- Use technologies (e.g., IoT, predictive analytics) to improve supply chain visibility and streamline workflow so you can increase efficiency and become more responsive to changes in market demand.
Customer-Centric Procurement In Action
In May 2019, Google and Stella McCartney announced a sustainable fashion pilot program. The British designer has been a long-time advocate for sustainable fashion and appeals to environmentally conscious consumers.
Stella McCartney is now incorporating Google Cloud data analytics and machine learning technologies to further increase visibility into its supply chain.
The initiative will analyze data in the procurement process to measure the impact of raw materials in relation to key environmental factors such as air pollution, greenhouse gas emissions, land use, and water scarcity.
This innovation taps into consumers’ demand for transparency into the environmental impact of the companies they buy from. It also reinforces the brand’s message and strengthens its unique positioning in the marketplace so it can appeal to a unique segment of consumers, cultivate brand affinity, and stand out from other fashion brands.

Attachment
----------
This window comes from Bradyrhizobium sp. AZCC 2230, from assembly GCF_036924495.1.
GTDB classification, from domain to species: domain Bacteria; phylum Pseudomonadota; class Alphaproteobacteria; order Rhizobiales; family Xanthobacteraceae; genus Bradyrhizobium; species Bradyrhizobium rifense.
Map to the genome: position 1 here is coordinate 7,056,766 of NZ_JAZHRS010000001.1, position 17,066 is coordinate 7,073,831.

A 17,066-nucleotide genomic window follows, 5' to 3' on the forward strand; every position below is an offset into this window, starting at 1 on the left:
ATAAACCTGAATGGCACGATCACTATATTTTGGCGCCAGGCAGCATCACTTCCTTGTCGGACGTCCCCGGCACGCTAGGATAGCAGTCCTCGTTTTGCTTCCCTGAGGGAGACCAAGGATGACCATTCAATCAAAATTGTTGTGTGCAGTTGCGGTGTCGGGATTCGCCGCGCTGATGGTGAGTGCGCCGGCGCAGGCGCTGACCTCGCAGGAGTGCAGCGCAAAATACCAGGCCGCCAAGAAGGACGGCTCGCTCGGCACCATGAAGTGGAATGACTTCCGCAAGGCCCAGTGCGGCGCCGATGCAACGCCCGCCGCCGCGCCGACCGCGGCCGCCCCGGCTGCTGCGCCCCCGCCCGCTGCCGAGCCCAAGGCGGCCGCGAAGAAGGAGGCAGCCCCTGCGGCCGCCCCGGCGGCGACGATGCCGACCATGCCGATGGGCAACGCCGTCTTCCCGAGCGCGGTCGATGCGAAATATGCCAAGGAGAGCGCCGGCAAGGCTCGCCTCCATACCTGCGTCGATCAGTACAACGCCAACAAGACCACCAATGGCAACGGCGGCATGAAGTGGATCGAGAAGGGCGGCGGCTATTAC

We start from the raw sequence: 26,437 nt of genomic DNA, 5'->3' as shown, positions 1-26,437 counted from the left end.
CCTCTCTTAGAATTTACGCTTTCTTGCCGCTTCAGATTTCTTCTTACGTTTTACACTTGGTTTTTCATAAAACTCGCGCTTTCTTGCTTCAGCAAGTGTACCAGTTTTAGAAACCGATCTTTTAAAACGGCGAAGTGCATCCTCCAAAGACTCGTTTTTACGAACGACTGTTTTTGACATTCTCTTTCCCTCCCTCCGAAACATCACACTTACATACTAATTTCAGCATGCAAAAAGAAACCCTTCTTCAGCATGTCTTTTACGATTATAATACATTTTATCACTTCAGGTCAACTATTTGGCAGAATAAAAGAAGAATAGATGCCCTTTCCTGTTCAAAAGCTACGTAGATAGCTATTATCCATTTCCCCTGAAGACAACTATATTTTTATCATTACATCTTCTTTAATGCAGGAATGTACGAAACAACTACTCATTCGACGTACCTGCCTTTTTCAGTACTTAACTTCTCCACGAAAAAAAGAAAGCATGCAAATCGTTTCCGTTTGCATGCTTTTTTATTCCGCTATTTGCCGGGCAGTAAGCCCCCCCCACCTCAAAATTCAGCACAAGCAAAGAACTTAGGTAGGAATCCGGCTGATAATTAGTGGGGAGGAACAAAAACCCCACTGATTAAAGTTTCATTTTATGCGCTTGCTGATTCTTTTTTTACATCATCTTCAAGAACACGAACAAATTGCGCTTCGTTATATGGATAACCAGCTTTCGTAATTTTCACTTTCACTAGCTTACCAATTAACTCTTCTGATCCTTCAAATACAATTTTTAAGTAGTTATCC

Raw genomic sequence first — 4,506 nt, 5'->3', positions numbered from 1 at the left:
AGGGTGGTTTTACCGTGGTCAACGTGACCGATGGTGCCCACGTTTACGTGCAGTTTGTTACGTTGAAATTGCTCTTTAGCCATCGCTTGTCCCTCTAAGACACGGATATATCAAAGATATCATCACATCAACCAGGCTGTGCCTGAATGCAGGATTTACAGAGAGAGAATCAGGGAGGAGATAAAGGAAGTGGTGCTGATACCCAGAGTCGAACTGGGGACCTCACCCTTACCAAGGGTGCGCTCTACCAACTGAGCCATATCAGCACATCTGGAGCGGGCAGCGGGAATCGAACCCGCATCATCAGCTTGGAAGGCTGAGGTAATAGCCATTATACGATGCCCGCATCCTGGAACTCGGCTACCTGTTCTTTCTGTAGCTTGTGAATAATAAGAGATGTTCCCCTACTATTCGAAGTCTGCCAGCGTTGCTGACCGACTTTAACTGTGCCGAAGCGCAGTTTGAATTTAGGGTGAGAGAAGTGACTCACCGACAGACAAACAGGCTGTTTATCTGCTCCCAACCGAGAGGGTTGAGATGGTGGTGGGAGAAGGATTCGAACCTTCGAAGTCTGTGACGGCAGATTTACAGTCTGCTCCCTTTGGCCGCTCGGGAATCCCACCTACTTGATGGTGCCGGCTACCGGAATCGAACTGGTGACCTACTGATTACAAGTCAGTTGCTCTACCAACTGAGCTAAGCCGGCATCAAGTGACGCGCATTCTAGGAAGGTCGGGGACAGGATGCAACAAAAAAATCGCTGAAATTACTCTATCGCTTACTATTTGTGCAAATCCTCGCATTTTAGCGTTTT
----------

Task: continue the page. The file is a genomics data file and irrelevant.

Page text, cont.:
Meanwhile, the environmental initiative also augments the customer experience, reinforcing a value that consumers want to identify with and make them feel good about purchasing from the brand.
A customer-centric procurement process requires a shift in your company’s culture from product-first to customer-first.
The shift in the procurement paradigm involves supporting business and brand strategy, adding value for consumers, contributing to top-line results, building collaborative relationships with external partners, fostering supplier diversity, and leveraging technologies such as AI and IoT to improve tracking and data-driven decision-making.
While the procurement process has multiple “customers,” such as internal departments, suppliers, and top management, their roles should be designed to serve the ultimate end customer – the consumer.
Your procurement process should ultimately focus on meeting market demands and improving customer experience so it can help your brand gain market shares and improve top-line results.
Photo by Carl Heyerdahl from Unsplash